Appealed from the Fourth Judicial District Court for the
Parish of Ouachita, Louisiana Trial Court No. 16-F2316
Honorable C. Wendell Manning, Judge
LOUISIANA APPELLATE PROJECT, By: Mary Constance Hanes,
Counsel for Appellant
S. TEW, District Attorney, MICHELLE ANDERSON THOMPSON,
Assistant District Attorney, Counsel for Appellee.
PITMAN, GARRETT, and McCALLUM, JJ.
defendant, Ollandis Derrell Turner, was convicted by a jury
of armed robbery. He was ordered to serve 60 years at hard
labor, without benefit of parole, probation, or suspension of
sentence. On appeal, Turner seeks to have his conviction
overturned, arguing that the evidence was insufficient to
support his conviction, his trial counsel was ineffective,
and the prosecutor made improper remarks during closing
arguments. For the following reasons, we affirm the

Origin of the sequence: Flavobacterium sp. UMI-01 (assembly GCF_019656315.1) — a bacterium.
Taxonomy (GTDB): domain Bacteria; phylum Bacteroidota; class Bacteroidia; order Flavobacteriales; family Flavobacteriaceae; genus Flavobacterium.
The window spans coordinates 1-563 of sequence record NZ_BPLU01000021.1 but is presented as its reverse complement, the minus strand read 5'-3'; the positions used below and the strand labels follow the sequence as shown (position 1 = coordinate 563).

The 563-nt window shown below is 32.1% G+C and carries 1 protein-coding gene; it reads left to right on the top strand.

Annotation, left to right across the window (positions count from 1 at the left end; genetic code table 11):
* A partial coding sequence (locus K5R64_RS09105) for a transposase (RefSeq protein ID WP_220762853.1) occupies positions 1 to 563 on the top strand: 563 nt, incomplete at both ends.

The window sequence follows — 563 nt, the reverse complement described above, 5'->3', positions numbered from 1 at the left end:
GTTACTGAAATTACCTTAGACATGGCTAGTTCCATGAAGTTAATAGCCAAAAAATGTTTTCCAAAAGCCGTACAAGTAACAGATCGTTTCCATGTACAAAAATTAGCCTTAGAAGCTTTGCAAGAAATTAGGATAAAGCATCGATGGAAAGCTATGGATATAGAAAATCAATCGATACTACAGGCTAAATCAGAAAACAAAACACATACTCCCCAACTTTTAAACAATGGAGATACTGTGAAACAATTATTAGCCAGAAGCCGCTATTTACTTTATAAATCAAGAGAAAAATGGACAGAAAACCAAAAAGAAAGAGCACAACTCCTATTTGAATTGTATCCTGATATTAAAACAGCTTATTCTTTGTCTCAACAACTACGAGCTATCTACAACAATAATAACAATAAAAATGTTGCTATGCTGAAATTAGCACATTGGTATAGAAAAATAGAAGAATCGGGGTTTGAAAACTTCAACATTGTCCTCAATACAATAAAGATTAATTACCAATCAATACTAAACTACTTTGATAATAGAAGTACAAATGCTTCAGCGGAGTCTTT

conviction and sentence.
August 12, 2016, shortly before 11:00 p.m., Blanton Burgess,
a college student working part-time as a pizza delivery
driver for Domino's Pizza, was delivering six pizzas to a
room at the Motel 6 in Monroe, Louisiana. There was no answer
when he knocked on the door. He called the telephone number
from which the order had been placed. A man answered and said
he was in the motel lobby, but would come to the room.
Burgess was approached by an African-American man. Burgess
saw the man reach behind him and thought he was retrieving
his wallet to pay for the pizzas. Instead, the man produced a
revolver and took the pizzas, Burgess's cell phone, and
$15.00 in cash. Burgess went back to Domino's and police
serial number of the cell phone was furnished to police. The
next day, August 13, 2016, Turner sold the cell phone at an
ecoATM kiosk at a Walmart store in Monroe. He was